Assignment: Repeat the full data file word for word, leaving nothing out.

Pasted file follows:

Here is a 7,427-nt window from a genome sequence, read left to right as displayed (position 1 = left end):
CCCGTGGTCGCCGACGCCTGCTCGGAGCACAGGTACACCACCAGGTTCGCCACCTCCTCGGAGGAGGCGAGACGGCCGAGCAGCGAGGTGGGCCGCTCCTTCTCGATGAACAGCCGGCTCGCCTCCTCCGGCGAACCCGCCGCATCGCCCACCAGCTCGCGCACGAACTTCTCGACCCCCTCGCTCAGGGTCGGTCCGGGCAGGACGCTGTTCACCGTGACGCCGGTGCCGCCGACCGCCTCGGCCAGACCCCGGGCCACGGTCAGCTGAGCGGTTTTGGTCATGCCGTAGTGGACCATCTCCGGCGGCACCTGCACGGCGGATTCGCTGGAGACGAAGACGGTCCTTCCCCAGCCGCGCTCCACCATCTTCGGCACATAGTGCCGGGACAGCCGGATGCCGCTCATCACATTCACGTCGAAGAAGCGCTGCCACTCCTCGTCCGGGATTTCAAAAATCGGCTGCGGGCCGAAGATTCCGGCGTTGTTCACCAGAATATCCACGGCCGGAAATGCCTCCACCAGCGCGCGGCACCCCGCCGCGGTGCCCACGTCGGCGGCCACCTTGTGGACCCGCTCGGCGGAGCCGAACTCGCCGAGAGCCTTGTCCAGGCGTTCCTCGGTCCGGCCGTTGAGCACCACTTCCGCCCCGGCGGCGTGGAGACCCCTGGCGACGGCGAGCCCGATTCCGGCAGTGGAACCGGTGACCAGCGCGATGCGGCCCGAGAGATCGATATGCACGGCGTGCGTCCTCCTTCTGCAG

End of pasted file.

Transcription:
Here is a 7,427-nt window from a genome sequence, read left to right as displayed (position 1 = left end):
CCCGTGGTCGCCGACGCCTGCTCGGAGCACAGGTACACCACCAGGTTCGCCACCTCCTCGGAGGAGGCGAGACGGCCGAGCAGCGAGGTGGGCCGCTCCTTCTCGATGAACAGCCGGCTCGCCTCCTCCGGCGAACCCGCCGCATCGCCCACCAGCTCGCGCACGAACTTCTCGACCCCCTCGCTCAGGGTCGGTCCGGGCAGGACGCTGTTCACCGTGACGCCGGTGCCGCCGACCGCCTCGGCCAGACCCCGGGCCACGGTCAGCTGAGCGGTTTTGGTCATGCCGTAGTGGACCATCTCCGGCGGCACCTGCACGGCGGATTCGCTGGAGACGAAGACGGTCCTTCCCCAGCCGCGCTCCACCATCTTCGGCACATAGTGCCGGGACAGCCGGATGCCGCTCATCACATTCACGTCGAAGAAGCGCTGCCACTCCTCGTCCGGGATTTCAAAAATCGGCTGCGGGCCGAAGATTCCGGCGTTGTTCACCAGAATATCCACGGCCGGAAATGCCTCCACCAGCGCGCGGCACCCCGCCGCGGTGCCCACGTCGGCGGCCACCTTGTGGACCCGCTCGGCGGAGCCGAACTCGCCGAGAGCCTTGTCCAGGCGTTCCTCGGTCCGGCCGTTGAGCACCACTTCCGCCCCGGCGGCGTGGAGACCCCTGGCGACGGCGAGCCCGATTCCGGCAGTGGAACCGGTGACCAGCGCGATGCGGCCCGAGAGATCGATATGCACGGCGTGCGTCCTCCTTCTGCAG